BEATING CUPID AT HIS OWN GAME: Les and Jean Kelly are marking more than Valentine’s Day, with their 50th wedding anniversary also cause for celebration.A love that lasts forever is no trick of the imagination for Jean and Les Kelly.
Fifty years ago in 1955, two days before Valentine’s Day, the couple tied the knot.
Somewhere, during all those years since, they’ve both discovered the secret to a long, happy marriage.
The only problem is they’re not sure what the secret actually is.
A little overcome by all the fuss of a golden wedding anniversary, Les and Jean sat quietly and looked at each other.
“I’m not sure what the secret is,” Jean confessed.
Les leaned forward and winked. “The thing is, you don’t get that long for murder,” he laughed.
But laughs aside, Les and Jean have worked together on their mixed farm at Balladoran for many years, raising five children. Even now they still work hard, having just finished another round of shearing at the end of January.
“It does give me a real sense of pride and satisfaction,” Les said.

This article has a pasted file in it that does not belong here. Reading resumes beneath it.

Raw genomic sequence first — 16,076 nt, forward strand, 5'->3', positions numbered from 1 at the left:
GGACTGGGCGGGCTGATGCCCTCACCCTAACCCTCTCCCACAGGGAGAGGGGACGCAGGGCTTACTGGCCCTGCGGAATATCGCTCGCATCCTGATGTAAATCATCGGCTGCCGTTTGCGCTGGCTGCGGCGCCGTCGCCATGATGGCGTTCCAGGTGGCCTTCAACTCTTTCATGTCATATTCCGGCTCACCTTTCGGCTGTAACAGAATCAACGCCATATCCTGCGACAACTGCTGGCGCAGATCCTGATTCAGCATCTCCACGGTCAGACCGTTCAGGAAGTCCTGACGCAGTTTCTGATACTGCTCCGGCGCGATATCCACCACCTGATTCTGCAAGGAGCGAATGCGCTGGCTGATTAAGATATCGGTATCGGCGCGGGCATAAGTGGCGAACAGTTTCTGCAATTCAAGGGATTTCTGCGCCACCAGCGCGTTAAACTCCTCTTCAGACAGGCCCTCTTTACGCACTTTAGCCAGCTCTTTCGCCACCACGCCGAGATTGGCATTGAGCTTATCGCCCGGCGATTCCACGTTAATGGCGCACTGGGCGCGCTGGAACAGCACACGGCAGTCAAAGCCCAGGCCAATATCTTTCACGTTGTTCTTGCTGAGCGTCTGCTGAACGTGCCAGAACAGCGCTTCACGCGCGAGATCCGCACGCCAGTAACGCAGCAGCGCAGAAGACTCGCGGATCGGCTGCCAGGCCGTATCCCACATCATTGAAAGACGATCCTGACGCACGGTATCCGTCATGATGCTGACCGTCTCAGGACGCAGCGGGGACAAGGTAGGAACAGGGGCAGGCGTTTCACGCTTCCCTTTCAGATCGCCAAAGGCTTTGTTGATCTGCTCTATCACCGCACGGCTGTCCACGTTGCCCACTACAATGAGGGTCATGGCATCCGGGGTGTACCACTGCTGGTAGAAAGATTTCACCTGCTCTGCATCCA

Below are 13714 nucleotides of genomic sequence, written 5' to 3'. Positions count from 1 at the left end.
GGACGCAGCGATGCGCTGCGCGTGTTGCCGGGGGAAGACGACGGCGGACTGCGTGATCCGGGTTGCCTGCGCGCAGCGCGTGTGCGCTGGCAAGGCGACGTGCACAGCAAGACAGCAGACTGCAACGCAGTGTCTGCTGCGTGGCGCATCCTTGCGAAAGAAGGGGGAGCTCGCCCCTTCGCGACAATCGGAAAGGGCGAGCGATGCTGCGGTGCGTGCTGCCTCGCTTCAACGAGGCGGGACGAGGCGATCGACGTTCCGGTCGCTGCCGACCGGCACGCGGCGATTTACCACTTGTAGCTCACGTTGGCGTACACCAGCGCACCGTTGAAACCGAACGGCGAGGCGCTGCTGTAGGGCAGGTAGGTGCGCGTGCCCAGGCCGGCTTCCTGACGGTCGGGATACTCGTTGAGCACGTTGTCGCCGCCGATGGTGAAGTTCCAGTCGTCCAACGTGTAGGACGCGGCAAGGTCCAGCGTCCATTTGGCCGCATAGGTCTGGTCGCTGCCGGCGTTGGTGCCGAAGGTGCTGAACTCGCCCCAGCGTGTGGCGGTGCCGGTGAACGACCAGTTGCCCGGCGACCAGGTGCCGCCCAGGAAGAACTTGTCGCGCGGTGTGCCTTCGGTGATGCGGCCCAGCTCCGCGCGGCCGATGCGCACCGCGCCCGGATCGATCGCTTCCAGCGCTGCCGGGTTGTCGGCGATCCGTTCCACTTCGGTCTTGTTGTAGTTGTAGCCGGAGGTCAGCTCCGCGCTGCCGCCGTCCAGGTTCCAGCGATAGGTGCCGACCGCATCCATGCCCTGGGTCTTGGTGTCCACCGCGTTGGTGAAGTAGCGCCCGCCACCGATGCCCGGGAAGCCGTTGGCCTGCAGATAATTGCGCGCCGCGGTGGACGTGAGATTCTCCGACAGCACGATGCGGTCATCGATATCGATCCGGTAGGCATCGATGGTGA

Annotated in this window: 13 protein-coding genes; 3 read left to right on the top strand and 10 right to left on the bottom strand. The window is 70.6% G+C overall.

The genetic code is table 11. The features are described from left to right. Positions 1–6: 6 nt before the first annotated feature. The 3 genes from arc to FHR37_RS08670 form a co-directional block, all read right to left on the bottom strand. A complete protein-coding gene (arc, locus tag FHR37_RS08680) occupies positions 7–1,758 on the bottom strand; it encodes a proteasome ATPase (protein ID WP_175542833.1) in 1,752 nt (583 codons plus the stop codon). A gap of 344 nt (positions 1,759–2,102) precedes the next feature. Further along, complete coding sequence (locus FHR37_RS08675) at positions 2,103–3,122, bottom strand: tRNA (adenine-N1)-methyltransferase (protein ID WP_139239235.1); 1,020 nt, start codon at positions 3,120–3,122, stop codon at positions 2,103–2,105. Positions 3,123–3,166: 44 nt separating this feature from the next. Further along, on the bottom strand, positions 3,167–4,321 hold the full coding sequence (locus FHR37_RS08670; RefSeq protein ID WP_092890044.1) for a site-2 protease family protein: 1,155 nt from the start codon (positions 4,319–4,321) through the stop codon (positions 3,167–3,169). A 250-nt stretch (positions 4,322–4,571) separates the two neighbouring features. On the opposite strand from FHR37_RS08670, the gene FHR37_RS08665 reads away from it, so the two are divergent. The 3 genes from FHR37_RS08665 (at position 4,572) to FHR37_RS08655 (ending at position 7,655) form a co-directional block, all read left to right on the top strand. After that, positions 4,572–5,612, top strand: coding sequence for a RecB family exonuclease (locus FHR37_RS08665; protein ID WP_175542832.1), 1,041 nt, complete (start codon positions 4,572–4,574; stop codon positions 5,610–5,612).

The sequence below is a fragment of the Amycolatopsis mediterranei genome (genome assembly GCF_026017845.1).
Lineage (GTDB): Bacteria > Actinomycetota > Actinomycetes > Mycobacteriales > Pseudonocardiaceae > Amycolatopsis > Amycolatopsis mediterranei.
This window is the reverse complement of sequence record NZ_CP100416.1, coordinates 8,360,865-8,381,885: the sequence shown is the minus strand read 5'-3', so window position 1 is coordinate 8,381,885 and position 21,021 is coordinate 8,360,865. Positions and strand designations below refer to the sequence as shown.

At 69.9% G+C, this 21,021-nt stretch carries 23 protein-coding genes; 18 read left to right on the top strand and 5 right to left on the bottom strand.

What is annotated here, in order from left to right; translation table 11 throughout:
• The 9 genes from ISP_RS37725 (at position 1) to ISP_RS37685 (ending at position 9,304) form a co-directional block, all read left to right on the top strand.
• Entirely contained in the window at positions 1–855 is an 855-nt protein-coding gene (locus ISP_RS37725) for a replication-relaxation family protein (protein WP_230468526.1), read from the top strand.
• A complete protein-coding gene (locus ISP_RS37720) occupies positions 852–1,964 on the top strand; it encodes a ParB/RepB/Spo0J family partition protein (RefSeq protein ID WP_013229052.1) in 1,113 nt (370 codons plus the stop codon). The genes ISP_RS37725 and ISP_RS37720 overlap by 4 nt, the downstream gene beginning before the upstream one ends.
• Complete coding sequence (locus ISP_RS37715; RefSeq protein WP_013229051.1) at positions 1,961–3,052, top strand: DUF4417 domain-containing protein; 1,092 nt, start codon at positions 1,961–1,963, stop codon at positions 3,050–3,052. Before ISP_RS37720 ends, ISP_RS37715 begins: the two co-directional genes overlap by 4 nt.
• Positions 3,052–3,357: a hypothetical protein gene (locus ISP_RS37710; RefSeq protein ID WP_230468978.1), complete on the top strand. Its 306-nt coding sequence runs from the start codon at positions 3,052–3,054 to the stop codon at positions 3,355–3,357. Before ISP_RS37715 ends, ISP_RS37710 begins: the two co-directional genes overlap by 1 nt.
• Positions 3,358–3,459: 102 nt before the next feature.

One of their daughters, Leslie Hyland, remembered a happy childhood, and one with a clear sense of values. Her mother Jean admitted they were pretty strict.
“They really had to be crook to get a day off school,” she said.
Leslie nodded. “We weren’t allowed to watch Dr Who, or No. 96…” she said.
Her father Les frowned and said those programs were just too violent for children.
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He looked over to his daughter and for an instant the tough exterior disappeared and he showed how much he really cared.
Ms Hyland said she felt overjoyed they had seen so many years of marriage.
“It’s pretty special, and it’s really nice for our kids to still have their grandparents around,” she said.
Mr and Mrs Kelly now have nine grandchildren to fuss over, and at a celebration of their anniversary last month, they had 95 guests. There’s no question they’re used to a healthy social life.
“Oh, we’ve recovered all right,” said Jean. “We’re used to having the odd party.”
Pressed on why they believe marriages fall apart these days, they’re not altogether certain. Les suggested people weren’t as religious today, before Jean interrupted.
“Yes, but he wasn’t exactly an altar boy,” she laughed.
“It’s give and take, and it’s about working together,” she said.
But if there was any advice they both agreed on it was that young couples needed to learn to talk to each other more. Les summed it up: “You can’t just walk away.”
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